And then I tripped.

I turned to take the fall on my back, skidding through the fallen leaves and soft earth. But before I could even raise my head, the wolf pounced and landed atop me. His claws dug into my shoulders as he straddled my lower body, his fangs bared in the muzzle pushed close to my face. I shoved my hands into his furred chest, straining as I tried to push him away. He snarled angrily -

- and I snarled right back, unable to hold it in.

It was an unexpected sound for him, perhaps. His head jerked back as he stared at me, puzzlement clear in his eyes. Then he lowered his muzzle again, nostrils flaring as he sniffed a line from my breasts to my scalp. He drew back again, head cocked with curiosity much as mine had minutes before.

"Wolf," he growled, giving his head a dog-like shake. "I smell wolf in you, girl. Not much wolf, but there."

"Not much wolf," I agreed, teeth still bared in a snarl. "Not even enough to change. Enough to smell, enough to run... enough for instincts not quite human. But not enough to change."

He pulled away further, shaking harder. It took him no time at all to shake the beast back into a human form, and I found myself staring at the young guy from the bar. His shaggy white mane was loose over his shoulders now, and he wore nothing but his skin. He was close enough to smell now, and he smelled like fur and skin, even now. Coupled with the sight of skin, it was enough to give him a new scent to sniff. He lowered his face and nuzzled at my neck, making me gasp.

Big, strong, handsome... good smell. Other instincts flared to life within me. Here was a good mate, better than the weak, smelly, all too human males I encountered in town. My father had fought against the wolf in his blood and would have been most displeased to see me find this one so pleasing to my eyes and nose. The human in me was horrified to see me fall so readily into a perfect stranger's arms. But here in the night, under the moonlight, the wolf - no matter how small a piece within me - was master.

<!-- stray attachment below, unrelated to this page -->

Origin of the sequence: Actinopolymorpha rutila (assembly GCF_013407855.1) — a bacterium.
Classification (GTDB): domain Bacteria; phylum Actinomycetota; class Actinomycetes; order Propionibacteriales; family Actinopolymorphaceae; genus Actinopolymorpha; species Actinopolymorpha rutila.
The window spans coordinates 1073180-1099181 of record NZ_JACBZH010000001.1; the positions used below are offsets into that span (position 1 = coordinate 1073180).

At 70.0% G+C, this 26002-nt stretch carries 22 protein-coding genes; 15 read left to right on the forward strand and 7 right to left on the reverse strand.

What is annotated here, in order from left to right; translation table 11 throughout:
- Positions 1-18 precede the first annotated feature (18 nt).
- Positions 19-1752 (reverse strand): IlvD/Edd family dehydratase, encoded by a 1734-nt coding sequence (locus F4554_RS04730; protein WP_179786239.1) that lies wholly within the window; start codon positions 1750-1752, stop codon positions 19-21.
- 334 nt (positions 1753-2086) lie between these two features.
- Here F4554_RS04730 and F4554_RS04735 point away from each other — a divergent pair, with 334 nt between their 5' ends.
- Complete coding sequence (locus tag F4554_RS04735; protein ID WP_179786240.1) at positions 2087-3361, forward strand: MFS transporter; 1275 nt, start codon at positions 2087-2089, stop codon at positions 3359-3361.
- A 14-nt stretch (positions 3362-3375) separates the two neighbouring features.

I snarled again and shoved with a surprising show of strength, flipping him off of me and over onto his back in the leaves. Then I caught his mouth in a kiss that was as much an assault as anything else as I clawed at the coat and clothes beneath it.

Soon our mingled howls were added to the music of the night.

I felt him laughing as I lay on my stomach with his face pressed into the small of my back. One arm was draped over my hip, tracing lazy patterns on the skin there. I rose up on one elbow, disturbing his game. "What's so funny, fur face?"

"I was just thinking - maybe the wolf in the old fairy tale was a werewolf. Maybe they changed the story so they could have their moral about premarital sex, which is, let's face it, the whole point of the old legend. But maybe Red didn't get eaten by the Big Bad Wolf - "